Increased risk of second primary malignancy (SPM) in PTC has been reported in several cancer registry and epidemiologic studies [3–10]. It is hypothesized that increased risk of SPM may be related to a genetic predisposition or treatment-related complication. Radioactive iodine therapy (RAI), which has been a common adjuvant therapy for the management of PTC, typically following surgery, has been a target of debate due to side effects such as sialadenitis, taste loss, and, most critically, SPM. Numerous cancers are thought to be induced from radiation exposure, based on epidemiologic studies involving environmental, medical, and occupational exposures [11–23]. Using a SEER 9 database consisting of 52,103 patients, Kim et al. demonstrated that salivary cancer, kidney cancer, breast cancer, prostate cancer, melanoma, non-Hodgkin lymphoma, leukemia, multiple myeloma, brain cancer, and thyroid cancer were increased in patients with history of PTC and RAI, compared to those without a history of RAI .
Here, we present updated incidence rates of SPM after PTC using SEER 13 data.
2. Materials and Methods
2.1. Study Population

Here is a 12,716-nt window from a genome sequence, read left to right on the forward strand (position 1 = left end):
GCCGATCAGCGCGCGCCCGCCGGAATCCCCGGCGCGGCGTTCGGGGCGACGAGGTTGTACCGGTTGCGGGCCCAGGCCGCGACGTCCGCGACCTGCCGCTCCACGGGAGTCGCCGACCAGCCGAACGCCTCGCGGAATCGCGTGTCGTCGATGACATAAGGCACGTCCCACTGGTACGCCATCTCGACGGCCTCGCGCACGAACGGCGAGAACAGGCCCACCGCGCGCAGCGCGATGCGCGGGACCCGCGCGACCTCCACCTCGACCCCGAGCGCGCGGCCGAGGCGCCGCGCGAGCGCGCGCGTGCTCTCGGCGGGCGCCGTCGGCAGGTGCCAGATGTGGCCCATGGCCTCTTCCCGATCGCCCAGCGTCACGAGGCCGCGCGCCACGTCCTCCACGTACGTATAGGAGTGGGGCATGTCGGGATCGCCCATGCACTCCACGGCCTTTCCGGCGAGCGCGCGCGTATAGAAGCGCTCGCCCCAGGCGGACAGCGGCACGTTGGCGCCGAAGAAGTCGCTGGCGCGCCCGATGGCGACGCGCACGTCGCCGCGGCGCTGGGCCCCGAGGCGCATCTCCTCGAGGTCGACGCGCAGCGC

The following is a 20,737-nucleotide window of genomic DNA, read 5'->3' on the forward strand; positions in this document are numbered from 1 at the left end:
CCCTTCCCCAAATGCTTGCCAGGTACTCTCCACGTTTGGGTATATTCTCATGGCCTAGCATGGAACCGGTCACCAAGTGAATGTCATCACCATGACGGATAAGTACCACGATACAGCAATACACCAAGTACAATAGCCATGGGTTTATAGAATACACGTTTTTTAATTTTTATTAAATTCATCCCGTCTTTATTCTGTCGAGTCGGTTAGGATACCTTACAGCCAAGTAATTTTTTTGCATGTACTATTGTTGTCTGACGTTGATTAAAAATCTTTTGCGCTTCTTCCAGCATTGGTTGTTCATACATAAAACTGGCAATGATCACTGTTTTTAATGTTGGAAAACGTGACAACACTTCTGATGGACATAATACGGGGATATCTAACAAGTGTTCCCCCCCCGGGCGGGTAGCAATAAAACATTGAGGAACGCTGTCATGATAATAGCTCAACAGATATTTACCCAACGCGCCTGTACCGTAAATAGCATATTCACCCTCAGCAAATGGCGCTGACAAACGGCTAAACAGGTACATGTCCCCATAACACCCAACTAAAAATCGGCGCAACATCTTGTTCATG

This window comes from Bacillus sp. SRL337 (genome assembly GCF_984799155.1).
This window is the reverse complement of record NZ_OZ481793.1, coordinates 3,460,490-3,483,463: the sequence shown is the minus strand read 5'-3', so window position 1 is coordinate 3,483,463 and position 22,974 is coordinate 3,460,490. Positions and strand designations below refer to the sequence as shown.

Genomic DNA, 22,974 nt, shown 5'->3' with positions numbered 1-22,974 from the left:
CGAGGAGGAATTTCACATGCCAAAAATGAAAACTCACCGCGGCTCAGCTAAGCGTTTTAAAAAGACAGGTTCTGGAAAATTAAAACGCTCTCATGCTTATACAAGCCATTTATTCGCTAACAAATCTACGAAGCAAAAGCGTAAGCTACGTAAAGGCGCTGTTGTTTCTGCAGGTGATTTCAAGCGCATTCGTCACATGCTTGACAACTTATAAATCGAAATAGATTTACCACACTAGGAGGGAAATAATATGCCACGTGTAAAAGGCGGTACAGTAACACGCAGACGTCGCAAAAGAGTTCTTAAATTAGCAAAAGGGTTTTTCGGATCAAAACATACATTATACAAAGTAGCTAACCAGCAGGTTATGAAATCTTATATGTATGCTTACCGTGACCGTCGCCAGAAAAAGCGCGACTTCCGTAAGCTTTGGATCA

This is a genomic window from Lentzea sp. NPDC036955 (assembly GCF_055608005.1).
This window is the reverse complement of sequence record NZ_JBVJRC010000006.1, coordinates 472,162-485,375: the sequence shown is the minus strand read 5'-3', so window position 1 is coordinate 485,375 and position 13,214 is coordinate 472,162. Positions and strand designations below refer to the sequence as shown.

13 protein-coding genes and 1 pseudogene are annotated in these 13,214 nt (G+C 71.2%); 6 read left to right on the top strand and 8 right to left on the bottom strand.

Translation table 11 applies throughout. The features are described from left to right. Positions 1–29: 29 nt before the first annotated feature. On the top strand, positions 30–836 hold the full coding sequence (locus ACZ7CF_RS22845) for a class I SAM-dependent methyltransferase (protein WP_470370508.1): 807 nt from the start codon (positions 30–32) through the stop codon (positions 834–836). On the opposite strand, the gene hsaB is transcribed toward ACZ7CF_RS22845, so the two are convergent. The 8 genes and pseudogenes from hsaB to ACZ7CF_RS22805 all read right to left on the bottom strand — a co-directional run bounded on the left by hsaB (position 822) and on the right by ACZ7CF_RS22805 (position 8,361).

The study population was assembled using records from the SEER program of the National Cancer Institute. A 98% case ascertainment is mandated from 14 population-based registries and three supplemental registries representing approximately 26% of the US population . In particular, our cohort from the SEER 13 registries consists of data from Atlanta, Connecticut, Detroit, Hawaii, Iowa, New Mexico, San Francisco-Oakland, Seattle-Puget Sound, Utah, Los Angeles, San Jose-Monterey, Rural Georgia, and the Alaska Native Tumor Registry. Data are available for people with cancer diagnosed from 1973 and later, with the exception of Seattle-Puget Sound, Atlanta Los Angeles, San Jose-Monterey, Rural Georgia, and the Alaska Native Tumor Registry. The Seattle-Puget Sound and Atlanta registries joined the SEER program in 1974 and 1975 and Los Angeles, San Jose-Monterey, Rural Georgia, and the Alaska Native Tumor Registry joined in 1992, respectively. The SEER registries contain information on patient demographics, tumor site, histology, date and source of diagnosis, lymph node and distant metastasis status, extrathyroidal extension, multifocality (recorded since 2004), date of death, and treatment. The SEER program classifies patients as N0 based on pathologic analysis or on clinical and radiographic data if patients do not undergo lymph node dissection. Each year, quality and completeness studies are conducted in SEER areas to ensure high quality data. The baseline cohort for this analysis consisted of individuals diagnosed with a primary thyroid cancer and identified by site code ICD-0-3:C739, reported to SEER 13 database between 1992 and 2013 (n = 75,992). Males and females of all ages and US Office of Management and Budget race/ethnicity codes (OMB codes) were included in this analysis. We limited tumor histology to PTC, which consists of 88% of all thyroid cancers (Figure 1), by limiting our histology code to M8050, M8340–8344, and M8450. In addition, several stratified analyses were conducted by various characteristics of the first thyroid cancer, which included tumor size (0–10 mm, 11–20 mm, 21–50 mm, and >51 mm), year of the diagnosis of the thyroid cancer, and the status of radiation treatment (categorized by no radiation, isotopes only, beam radiation, and radiation not otherwise specified). Any SPM within the first 6 months after initial thyroid cancer was excluded. SPMs were classified according to Standard Warren and Gates criteria modified by the NCI (REF).